Why is Earth suddenly spinning faster and what does it mean for us?

Why is Earth suddenly spinning faster and what does it mean for us?

Speeding up? True-color satellite image of the Earth from data acquired by LANDSAT 5 & 7 satellites. /Planet Observer/Universal Images Group via Getty Images

Speeding up? True-color satellite image of the Earth from data acquired by LANDSAT 5 & 7 satellites. /Planet Observer/Universal Images Group via Getty Images

On June 29, 2022, Earth made its fastest ever rotation – 1.59 milliseconds less than the usual rotation speed of 24 hours – marking the shortest day since the 1960s when records began, according to the International Earth Rotation and Reference Service Systems (IERS).

It’s not the first time that our planet has spun faster. July 19 2020 was recorded as the shortest day of that year, when the Earth’s rotation took 1.4602 milliseconds less than 24 hours. The following year in 2021, Earth rotated at generally increased speeds and did not break any records.

However this year, Earth has racked up unusual speeds. Continuing from its June quick spins, the planet on July 26, 2022, recorded the second-fastest spin of this year with a day that lasted 1.50 milliseconds less.

Why is Earth speeding up?

There are many suggestions but no conclusive proof as to why Earth is spinning faster. Some of the hypotheses include:

1. Loss of the weight at poles due to melting of glaciers

2. Ocean tides caused by seismic activities

3. Moon’s gravitational pull

4. The ‘Chandler wobble’ effect – as Earth is not perfectly spherical, which results in small deviation in its axis of rotation

“We don’t know the cause of the acceleration of Earth’s rotation. We have only hypothesis concerning the cause,” said Christian Bizouard, from the Paris Observatory at International Astronomical Union.

“We assume that the cause is internal and lies in the movement of Earth’s core. The crust which is linked to geological time scales, slides over the mantle and it is commonly assumed that the time variation is caused by this core-mantle interaction,” he told CGTN.

“But we have only a speculative model of this theory based on the motion of the core,” he added.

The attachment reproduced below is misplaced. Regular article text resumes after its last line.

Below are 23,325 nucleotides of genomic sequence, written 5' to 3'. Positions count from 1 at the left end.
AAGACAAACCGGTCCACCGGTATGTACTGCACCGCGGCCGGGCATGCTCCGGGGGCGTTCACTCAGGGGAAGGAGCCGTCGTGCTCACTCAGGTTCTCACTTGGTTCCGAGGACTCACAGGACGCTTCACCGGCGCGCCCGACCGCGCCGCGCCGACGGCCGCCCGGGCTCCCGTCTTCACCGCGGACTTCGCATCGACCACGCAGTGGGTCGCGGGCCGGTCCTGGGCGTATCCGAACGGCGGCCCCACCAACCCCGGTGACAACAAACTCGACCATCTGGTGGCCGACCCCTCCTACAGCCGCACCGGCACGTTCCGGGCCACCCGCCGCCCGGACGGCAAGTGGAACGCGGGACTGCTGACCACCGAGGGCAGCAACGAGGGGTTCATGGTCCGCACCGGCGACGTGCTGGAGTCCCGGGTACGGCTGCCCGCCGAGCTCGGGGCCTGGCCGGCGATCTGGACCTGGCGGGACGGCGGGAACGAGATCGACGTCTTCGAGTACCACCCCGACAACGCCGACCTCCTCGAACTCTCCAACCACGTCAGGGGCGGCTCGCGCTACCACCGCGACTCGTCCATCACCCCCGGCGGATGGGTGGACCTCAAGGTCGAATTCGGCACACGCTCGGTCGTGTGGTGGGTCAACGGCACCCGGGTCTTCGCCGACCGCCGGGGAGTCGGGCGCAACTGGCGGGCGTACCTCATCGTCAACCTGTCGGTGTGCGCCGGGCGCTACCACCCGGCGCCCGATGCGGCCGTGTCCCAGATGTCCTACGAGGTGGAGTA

A “Falcon 9” rocket carrying GPS satellites blasts off from Cape Canaveral in 2020. Global Positioning Systems rely on precise synchronization, which could be disrupted by changes in the speed of the Earth’s rotation. Paul Hennessy/SOPA Images/LightRocket via Getty Images

A “Falcon 9” rocket carrying GPS satellites blasts off from Cape Canaveral in 2020. Global Positioning Systems rely on precise synchronization, which could be disrupted by changes in the speed of the Earth’s rotation. Paul Hennessy/SOPA Images/LightRocket via Getty Images

What are the consequences?

The change in Earth’s rotation could have an effect on atomic clocks, which are used in GPS satellites, as they will need to be synchronized with the lost seconds, according to Bizouard.

There will also be potential consequences for communications systems within smartphones and computers, which synchronize with Network Time Protocol servers.

If the accelerating trend continues, a negative leap second will be required to balance the clocks, Bizouard said. But IERS said there is no need for such adjustment as of now.

“There will not be a leap second introduced in UTC (Coordinated Universal Time) at the end of December 2022,” it said in a statement.

cover picture: Earth from space photographed by spacecraft Galileo 11. /Universal History Archive/Getty Images